Relaxed phylogenetics and dating

Understanding causes of biological diversity may be greatly enhanced by knowledge of divergence times.Strict and relaxed clock models are used in Bayesian estimation of divergence times.We examined whether: i) strict clock models are generally more appropriate in shallow phylogenies where rate variation is expected to be low, ii) the likelihood ratio test of the clock (LRT) reliably informs which model is appropriate for dating divergence times.Strict and relaxed models were used to analyse sequences simulated under different levels of rate variation.It is sometimes called a gene clock or an evolutionary clock.The notion of the existence of a so-called "molecular clock" was first attributed to Émile Zuckerkandl and Linus Pauling who, in 1962, noticed that the number of amino acid differences in hemoglobin between different lineages changes roughly linearly with time, as estimated from fossil evidence.They generalized this observation to assert that the rate of evolutionary change of any specified protein was approximately constant over time and over different lineages (based on the molecular clock hypothesis (MCH)).The genetic equidistance phenomenon was first noted in 1963 by Emanuel Margoliash, who wrote: "It appears that the number of residue differences between cytochrome c of any two species is mostly conditioned by the time elapsed since the lines of evolution leading to these two species originally diverged.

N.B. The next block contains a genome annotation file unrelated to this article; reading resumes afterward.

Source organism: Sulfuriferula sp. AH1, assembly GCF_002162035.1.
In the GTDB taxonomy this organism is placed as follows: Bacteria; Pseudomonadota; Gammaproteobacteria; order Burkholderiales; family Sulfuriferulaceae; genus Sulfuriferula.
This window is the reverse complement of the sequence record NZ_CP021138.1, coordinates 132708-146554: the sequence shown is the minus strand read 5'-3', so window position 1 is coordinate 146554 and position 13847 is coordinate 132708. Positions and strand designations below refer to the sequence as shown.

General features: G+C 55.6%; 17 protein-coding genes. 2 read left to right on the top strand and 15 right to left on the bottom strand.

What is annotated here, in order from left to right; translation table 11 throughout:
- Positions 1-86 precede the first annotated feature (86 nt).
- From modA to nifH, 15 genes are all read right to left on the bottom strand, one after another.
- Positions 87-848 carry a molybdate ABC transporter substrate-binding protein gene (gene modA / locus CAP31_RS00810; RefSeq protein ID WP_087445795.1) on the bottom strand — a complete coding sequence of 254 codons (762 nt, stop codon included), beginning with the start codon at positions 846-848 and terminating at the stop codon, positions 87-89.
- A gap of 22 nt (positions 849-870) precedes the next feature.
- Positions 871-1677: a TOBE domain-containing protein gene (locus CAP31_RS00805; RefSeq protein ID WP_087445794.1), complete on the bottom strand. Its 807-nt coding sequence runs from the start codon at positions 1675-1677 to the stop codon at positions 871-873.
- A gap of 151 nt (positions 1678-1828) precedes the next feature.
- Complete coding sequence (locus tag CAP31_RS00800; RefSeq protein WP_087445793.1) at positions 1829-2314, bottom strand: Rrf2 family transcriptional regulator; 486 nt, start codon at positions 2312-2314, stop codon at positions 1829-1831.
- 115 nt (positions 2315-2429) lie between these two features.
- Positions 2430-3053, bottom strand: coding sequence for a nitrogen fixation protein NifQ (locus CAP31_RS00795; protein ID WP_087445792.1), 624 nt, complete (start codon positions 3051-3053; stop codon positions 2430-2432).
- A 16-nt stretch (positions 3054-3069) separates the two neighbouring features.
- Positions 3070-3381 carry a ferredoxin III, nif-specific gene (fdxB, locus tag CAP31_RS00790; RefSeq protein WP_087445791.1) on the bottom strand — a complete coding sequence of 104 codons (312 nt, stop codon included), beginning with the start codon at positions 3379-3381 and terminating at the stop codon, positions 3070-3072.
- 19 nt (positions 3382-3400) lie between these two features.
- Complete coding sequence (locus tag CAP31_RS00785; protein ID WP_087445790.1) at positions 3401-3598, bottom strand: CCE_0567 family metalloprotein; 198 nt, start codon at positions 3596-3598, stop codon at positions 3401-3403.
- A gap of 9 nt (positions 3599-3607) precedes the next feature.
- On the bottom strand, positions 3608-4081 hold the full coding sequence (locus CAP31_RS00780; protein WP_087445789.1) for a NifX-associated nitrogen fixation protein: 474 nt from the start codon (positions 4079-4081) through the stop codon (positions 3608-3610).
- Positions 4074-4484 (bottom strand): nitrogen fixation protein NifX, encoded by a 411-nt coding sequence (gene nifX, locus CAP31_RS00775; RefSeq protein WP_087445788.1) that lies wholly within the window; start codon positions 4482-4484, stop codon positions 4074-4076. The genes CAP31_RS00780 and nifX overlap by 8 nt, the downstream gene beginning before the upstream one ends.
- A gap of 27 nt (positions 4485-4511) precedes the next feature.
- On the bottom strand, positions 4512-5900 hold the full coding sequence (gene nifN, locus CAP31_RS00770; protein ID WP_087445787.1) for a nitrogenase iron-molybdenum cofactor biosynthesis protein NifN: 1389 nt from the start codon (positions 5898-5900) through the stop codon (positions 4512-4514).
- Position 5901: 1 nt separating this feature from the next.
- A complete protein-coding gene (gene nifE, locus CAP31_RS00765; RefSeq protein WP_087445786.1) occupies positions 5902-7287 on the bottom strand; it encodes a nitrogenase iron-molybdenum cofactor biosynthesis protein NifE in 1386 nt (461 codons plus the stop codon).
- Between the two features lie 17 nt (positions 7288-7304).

All of the analyses described here are implemented in the open access software package BEAST 1.5.4 (In 1967, Allan Wilson and his then doctoral student Vincent Sarich described an "evolutionary clock" for albumin proteins and exploited the clock to date the common ancestor of humans and chimpanzees to five million years ago [].

The new method approaches the problem of rate variation among lineages by proposing a series of local molecular clocks, each extending over a subregion of the full phylogeny.

Each branch in a phylogeny (subtending a clade) is a possible location for a change of rate from one local clock to a new one.

Increased numbers of independent loci led to slightly narrower posteriors under the relaxed clock while older root ages provided proportionately narrower posteriors.

The LRT had low power for σ = 0.01-0.1, but high power for σ = 0.5-2.0.

Relaxed phylogenetics and dating